July 24, 2017 7:37 am

London $500M Bus Rapid Transit plan to be reviewed by city committee

Marty Thompson/980 CFPL

After a two-month break, bus rapid transit (BRT) will be back in the spotlight in London Monday.

An updated business case for London’s BRT plan will be debated by the strategic priorities and policy committee at city hall.

The new business case comes two months after city council finalized routes for the controversial plan. Council decided May 16 to modify the plan to remove a proposed tunnel under Richmond Row, choosing to put dedicated bus lanes along Richmond Street at-grade instead.

Story continues below

READ MORE: London committee scraps tunnel proposal for bus rapid transit

The original price tag for the BRT plan stood at $560 million, but changes approved two months ago, which included scrapping a proposed tunnel under Richmond Street, brought the estimate down to $440 million. The projected cost is now back up to $500 million, which includes a 50 per cent contingency fund.

“I think one of the things that I’m going to be looking for myself, is what is in that $500 million,” said Coun. Phil Squire.

“In other words, what’s new about the plan that has increased the amount, is something new in it that we didn’t know about before?”

Squire said the two major developments in the plan include bus routes through the Western University campus and an underpass on Adelaide Street.

Councillors decided to abandon the 900-metre Richmond Street tunnel after the estimated cost nearly doubled from $90 million to $170 million. Councillors also decided to go with a couplet on King Street and Queens Avenue. Councillors moved one of the two proposed BRT lines from King to Queens.

Council decided in late May to ask city staff to talk to CN and CP about the possibility of sharing existing rail lines inside the city in a bid to alleviate the problem. Staff is scheduled to report back on those talks in the fall.

With the revised project cost in place, city hall will now seek an additional $120 million in federal and provincial funding. The revised business plan means the construction period has changed and the capital plan and forecast will be revised through the 2018 budget update to reflect the increased funding requirement from the federal and provincial governments.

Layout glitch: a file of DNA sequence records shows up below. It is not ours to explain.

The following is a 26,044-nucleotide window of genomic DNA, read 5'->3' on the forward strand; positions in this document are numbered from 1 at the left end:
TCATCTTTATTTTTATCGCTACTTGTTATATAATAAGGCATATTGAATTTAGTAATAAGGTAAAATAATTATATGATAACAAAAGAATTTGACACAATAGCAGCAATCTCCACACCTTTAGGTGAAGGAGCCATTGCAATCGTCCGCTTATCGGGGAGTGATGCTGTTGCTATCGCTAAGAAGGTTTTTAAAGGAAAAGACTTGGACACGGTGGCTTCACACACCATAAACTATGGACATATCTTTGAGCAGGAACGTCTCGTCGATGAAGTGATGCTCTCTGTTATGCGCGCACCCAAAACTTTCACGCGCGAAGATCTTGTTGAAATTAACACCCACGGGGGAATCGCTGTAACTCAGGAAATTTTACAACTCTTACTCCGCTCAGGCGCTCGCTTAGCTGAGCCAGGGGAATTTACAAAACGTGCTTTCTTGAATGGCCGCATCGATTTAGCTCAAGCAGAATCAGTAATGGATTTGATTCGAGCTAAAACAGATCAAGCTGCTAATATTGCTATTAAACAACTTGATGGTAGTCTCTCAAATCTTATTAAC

London has committed $130 million towards the project, with the money coming from development charges. However, staff say new provincial regulations for development charges recovery for transit projects may change the growth/non-growth splits based on the new scale of the project and ridership, but the impact is unknown at this time.

READ MORE: More than 900 gather for BRT input meeting at Budweiser Gardens

The city has hired a consultant to provide the methodology for development charges rate calculation purposes, a process that is expected to take a few months.

Both the federal and provincial governments have expressed a willingness to fund transit projects in the past. The federal government has said it will cover up to 40 per cent of certain project costs through the Public Transit Infrastructure Fund and Green Infrastructure Fund Stream.

The provincial government has set up what it called the “Moving Ontario Forward” program which includes up to $15 billion for municipal infrastructure projects outside of the Greater Toronto and Hamilton Area (GTHA). Staff note Ontario’s 2017 budget included a formal commitment to advance London’s rapid transit initiative.

READ MORE: Timeline: London bus rapid transit

Once city council approves the master plan and business case, the environmental assessment process will continue following the Transit Project Assessment Process.

The 24-kilometre BRT network will see the high-frequency buses run along L and 7 shaped corridors inside the city. Buses will run from Oxford and Wonderland Road in the west, to White Oaks Mall in the south and from Masonville Place in the north to Fanshawe College in the east, with both corridors running through the downtown.

The business case also includes a preliminary cost estimate of the Adelaide grade separation project, which is now estimated at $60 million. Back in May, council decided to speed up the implementation of the grade separation so that it’s implemented before the northern corridor for BRT is in place.

Monday’s meeting of the strategic priorities and policy committee starts at 4 p.m.

— With files from Devon Peacock, AM980.

© 2017 Global News, a division of Corus Entertainment Inc.

Report an error


Want to discuss? Please read our Commenting Policy first.